Pro-Obamacare group's poll finds majority support for 'Medicare for All'
A poll conducted by the pro-Obamacare group the Kaiser Family Foundation found that 56% of Americans support the "Medicare for All" plan being pushed by far-left Democrats.
But the Foundation got a different response when cost was mentioned in the poll question.
The poll finds that there are wide swings in support and opposition to the idea depending on how the question is asked.
When people are told that Medicare for all would "guarantee health insurance as a right for all Americans," support shoots up to 71 percent.
But when people are told that the proposal would "require most Americans to pay more in taxes," support plummets to just 37 percent.
Other slightly less far-reaching proposals have more support than Medicare for all, the poll finds.
For example, 75 percent of the public supports allowing people who don't get insurance through work to buy insurance through Medicaid instead of a private insurer, the poll finds. That includes a majority of Republicans as well, at 64 percent.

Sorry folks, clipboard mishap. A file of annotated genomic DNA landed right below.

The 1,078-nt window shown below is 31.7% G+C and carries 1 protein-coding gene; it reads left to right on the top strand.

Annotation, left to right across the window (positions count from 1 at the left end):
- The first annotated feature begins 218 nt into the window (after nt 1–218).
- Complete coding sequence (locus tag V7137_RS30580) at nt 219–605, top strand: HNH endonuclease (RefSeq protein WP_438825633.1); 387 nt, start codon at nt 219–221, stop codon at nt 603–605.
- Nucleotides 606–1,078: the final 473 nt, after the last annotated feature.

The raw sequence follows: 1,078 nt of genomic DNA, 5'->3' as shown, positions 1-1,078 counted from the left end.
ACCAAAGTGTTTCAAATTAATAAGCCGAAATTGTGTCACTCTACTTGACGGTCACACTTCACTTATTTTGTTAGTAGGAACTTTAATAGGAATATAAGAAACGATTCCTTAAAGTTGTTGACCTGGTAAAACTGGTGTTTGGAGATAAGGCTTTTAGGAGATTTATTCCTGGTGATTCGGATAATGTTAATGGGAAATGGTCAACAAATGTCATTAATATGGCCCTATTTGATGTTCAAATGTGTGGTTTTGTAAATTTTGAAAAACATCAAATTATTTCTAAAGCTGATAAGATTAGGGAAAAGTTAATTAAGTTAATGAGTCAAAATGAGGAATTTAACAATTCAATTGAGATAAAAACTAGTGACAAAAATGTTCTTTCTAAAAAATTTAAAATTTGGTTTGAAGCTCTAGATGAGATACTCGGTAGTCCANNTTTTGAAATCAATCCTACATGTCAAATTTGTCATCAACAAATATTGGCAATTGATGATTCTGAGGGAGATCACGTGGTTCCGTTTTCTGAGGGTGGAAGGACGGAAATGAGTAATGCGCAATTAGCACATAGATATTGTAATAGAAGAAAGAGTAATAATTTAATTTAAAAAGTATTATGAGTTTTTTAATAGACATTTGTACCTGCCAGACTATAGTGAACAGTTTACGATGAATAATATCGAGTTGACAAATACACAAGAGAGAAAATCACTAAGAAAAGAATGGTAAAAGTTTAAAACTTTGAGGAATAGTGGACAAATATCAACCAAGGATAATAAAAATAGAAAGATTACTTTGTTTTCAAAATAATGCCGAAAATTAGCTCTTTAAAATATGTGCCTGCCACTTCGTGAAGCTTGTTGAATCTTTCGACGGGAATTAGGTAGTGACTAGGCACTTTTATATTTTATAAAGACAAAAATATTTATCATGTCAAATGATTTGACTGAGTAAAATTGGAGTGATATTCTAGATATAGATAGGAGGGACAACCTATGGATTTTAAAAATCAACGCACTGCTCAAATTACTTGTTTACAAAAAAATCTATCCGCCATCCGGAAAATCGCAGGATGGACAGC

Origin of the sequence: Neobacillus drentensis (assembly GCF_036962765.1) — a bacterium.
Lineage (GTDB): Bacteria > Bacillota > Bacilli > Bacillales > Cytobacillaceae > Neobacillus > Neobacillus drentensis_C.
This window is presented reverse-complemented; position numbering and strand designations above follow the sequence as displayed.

The poll highlights how public support for Medicare for all could hinge on how the idea is framed by both sides.
The poll finds that most people (77 percent) are aware that they would have to pay more in taxes to fund a Medicare for all system, but that a majority of people (55 percent) erroneously believe they would be able to keep their current health insurance under a full-scale Medicare for all proposal.
Congressional Democrats are split over whether to focus on simply improving the Affordable Care Act or on being more ambitious and pushing for Medicare for all.
The poll finds more Democrats favor the former approach: 51 percent of Democrats say House Democrats should focus on "improving and protecting the ACA," compared to 38 percent who said they should focus on passing Medicare for all.
If nothing else, the survey demonstrates polling's dark arts – the ability to manipulate people into getting the response desired. It's called "push polling," and no reputable polling firm would use it.
To Kaiser's credit, it phrased questions about single-payer and Medicare plans several different ways. It hardly matters. If people understand they're going to get something for "free," they're generally for it. But Kaiser neglected to ask a direct question like, "Would you support a Medicare for All program if it cost $30 trillion over 10 years?"
No doubt, that 56% number would drop considerably.
Most Americans have come to expect government to take care of them. Self-reliance, personal responsibility – these qualities are vanishing from American life. I suppose it's inevitable when so many people are living paycheck to paycheck and look to government to make their lives easier.
Will it make us a better country? It will definitely make us a different country. Whether we'll be better for it is an open question.